A publication of the Association of California School Administrators
A publication of the Association of California School Administrators
Building the next generation of women leaders
Coaching, confidence and clarity will attract more women to the superintendent role
By Jill A. Baker | September | October 2023
In April 2020, I became the first female superintendent in the 135-year history of the Long Beach Unified School District. In the weeks following my appointment, reporters, staff and members of the community all wanted to know what it felt like to be “the first.” Even young elementary school students wanted to ask what it felt like to be the first woman to be “the boss” and why no one had done it before me. The questions led to rich discussions and opportunities to encourage even our youngest students about what is possible for them regardless of their gender.
Clearly, I was not the first woman who was prepared to lead my district as its superintendent. In fact, in the 28 years prior to becoming superintendent, I observed and interacted with numerous talented, smart and dedicated female leaders whose leadership of schools and central offices could easily have resulted in them becoming the district’s superintendent. And, while I was the first female superintendent in LBUSD, I definitely won’t be the last.
Available data about the percentage of female superintendents reveals a stark picture of leadership at the top. Among the largest 15 districts in California, in 2023 only four of them are led by women. Nationwide, 76 percent of teachers are women, yet less than 33 percent of superintendents are women and less than 11 percent of superintendents are women of color. A study released by the ILO Group in 2022 revealed that during the pandemic the percentage of women superintendents decreased significantly, as many women who left the superintendency were replaced by men.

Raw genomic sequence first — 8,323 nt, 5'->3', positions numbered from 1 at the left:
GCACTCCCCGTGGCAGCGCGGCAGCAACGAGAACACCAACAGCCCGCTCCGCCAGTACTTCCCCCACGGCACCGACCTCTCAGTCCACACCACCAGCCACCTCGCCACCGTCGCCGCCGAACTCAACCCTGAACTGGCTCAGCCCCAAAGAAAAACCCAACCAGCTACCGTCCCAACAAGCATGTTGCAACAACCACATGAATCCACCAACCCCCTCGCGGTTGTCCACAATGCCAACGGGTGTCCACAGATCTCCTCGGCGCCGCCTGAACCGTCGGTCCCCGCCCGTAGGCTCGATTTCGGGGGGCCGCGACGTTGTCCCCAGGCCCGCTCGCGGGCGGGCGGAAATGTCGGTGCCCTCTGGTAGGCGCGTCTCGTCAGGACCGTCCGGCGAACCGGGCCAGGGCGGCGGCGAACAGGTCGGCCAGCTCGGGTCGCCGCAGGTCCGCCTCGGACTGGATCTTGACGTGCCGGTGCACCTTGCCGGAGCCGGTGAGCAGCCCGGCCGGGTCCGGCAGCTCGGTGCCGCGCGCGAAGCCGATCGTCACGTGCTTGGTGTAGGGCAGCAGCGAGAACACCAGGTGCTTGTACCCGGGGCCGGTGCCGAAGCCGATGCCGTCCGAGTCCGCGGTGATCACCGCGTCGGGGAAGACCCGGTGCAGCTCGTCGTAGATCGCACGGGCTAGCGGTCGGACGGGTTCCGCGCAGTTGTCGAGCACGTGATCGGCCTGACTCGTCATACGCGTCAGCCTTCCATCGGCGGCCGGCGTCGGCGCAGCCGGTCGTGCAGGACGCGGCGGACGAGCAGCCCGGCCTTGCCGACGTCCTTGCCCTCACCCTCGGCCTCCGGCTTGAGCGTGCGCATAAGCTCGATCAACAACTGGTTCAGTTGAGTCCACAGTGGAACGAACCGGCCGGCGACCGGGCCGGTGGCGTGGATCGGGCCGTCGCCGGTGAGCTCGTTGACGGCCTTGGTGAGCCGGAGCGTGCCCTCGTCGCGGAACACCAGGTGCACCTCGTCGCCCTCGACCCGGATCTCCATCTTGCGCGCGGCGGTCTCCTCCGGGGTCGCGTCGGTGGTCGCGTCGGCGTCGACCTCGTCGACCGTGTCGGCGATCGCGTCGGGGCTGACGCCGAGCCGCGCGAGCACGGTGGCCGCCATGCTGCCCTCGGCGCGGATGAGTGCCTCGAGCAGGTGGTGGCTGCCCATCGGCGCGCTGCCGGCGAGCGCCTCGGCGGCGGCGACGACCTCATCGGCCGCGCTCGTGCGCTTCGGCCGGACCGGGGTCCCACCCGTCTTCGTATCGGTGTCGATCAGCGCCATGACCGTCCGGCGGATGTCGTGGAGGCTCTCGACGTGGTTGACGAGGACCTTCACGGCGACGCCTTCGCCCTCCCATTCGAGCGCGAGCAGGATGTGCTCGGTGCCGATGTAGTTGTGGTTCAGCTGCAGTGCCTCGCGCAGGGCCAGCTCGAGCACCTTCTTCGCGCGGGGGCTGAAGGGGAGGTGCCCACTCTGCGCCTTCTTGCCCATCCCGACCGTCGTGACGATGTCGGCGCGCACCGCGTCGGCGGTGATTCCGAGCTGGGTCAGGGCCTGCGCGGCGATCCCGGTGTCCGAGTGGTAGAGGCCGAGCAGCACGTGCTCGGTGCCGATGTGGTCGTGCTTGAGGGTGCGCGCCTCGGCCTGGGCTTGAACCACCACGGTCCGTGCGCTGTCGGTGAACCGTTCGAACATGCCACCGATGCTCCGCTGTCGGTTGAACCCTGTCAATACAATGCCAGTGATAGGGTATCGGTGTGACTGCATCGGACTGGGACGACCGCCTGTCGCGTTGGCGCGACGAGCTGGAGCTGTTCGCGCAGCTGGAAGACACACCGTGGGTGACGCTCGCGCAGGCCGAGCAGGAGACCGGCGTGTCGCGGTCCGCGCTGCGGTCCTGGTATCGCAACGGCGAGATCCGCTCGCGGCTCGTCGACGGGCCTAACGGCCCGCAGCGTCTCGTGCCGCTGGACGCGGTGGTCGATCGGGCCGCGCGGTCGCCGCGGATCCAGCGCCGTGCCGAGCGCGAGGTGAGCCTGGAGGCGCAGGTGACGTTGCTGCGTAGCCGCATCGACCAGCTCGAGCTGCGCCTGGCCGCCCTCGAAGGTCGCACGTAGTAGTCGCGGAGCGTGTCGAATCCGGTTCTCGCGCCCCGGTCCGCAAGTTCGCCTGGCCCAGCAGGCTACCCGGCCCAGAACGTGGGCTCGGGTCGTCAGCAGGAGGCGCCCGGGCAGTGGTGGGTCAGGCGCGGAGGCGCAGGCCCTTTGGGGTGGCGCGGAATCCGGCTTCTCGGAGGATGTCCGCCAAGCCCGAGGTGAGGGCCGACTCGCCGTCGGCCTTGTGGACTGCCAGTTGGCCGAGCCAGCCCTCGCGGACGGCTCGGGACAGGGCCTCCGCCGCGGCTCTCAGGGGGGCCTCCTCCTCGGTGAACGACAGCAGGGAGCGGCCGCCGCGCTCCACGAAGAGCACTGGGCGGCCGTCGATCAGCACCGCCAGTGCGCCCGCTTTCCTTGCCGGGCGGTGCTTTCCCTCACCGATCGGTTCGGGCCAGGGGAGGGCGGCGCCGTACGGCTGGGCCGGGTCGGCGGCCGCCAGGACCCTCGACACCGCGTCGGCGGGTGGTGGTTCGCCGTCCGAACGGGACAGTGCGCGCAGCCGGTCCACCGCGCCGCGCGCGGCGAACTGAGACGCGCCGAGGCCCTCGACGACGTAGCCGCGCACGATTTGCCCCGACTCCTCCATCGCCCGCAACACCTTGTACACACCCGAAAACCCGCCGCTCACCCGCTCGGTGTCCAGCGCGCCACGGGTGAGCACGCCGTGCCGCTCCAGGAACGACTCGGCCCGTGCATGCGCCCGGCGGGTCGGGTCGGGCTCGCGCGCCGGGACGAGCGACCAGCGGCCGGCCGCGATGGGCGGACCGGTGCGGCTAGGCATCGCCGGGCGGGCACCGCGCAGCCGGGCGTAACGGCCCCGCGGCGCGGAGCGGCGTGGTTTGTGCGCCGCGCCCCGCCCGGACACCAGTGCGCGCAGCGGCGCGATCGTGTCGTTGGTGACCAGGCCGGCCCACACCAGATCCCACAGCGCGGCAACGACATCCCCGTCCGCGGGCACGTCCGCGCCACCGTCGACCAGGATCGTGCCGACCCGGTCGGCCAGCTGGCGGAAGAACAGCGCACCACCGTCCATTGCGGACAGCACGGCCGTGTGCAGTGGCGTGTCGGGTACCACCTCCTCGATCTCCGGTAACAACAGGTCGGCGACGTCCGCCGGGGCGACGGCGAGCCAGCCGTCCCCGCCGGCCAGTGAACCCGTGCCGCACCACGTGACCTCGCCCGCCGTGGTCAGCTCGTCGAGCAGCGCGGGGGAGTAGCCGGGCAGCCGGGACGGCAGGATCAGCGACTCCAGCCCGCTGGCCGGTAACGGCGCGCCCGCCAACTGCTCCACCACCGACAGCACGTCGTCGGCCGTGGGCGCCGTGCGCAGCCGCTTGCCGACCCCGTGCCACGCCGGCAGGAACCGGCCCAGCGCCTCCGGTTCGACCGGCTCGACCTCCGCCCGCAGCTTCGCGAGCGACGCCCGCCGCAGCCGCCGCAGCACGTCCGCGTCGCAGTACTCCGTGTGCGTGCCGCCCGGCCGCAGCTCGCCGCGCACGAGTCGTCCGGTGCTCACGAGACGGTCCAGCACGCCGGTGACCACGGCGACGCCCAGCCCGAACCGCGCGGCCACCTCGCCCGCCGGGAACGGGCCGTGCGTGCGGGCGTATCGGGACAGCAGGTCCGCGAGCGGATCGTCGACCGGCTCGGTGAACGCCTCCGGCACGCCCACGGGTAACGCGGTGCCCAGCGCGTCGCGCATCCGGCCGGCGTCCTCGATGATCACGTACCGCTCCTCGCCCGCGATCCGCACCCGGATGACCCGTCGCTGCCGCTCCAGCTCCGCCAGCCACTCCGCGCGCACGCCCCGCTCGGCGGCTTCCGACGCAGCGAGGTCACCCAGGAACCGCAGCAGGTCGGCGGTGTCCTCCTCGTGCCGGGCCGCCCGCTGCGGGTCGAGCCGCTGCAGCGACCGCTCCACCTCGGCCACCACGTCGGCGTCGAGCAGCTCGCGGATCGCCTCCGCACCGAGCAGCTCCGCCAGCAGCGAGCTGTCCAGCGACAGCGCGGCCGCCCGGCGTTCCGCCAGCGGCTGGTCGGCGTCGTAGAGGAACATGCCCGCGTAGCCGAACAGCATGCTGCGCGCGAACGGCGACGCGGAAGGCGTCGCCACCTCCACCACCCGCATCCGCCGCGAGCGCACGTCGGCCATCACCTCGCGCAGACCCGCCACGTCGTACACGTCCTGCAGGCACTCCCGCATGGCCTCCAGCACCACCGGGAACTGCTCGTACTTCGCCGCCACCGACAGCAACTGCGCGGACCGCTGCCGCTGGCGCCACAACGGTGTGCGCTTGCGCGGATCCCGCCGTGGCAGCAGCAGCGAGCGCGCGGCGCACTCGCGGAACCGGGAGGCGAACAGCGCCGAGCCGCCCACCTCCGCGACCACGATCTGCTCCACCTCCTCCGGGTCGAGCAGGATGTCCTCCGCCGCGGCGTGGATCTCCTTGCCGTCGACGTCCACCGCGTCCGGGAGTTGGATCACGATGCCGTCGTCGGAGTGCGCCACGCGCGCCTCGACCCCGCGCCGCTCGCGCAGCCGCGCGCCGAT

These statistics have been the basis for many organizations that prepare aspiring superintendents to change their recruitment strategies, develop specialized programs to attract more women to the role of superintendent and elevate the voice of female superintendents to inspire other women into the role. What is clear is that women are not underprepared for the job. They are actually often overprepared and under-selected. We all have a role to play in changing these facts, especially those of us who serve as superintendents.
The role of all leaders
I have always believed that it is the role of all leaders to cultivate, prepare, coach and encourage the next generation of educators toward roles in leadership. While efforts to develop women as leaders may often rely upon many universal leadership development strategies, I believe that creating a greater awareness of the unique challenges that women face, and cultivating a culture where women support women (rather than competing against one another) has great potential to ensure that women have the same opportunities for leadership as their male counterparts. So, how do we go about creating a culture where women can thrive as leaders?
Women mentoring women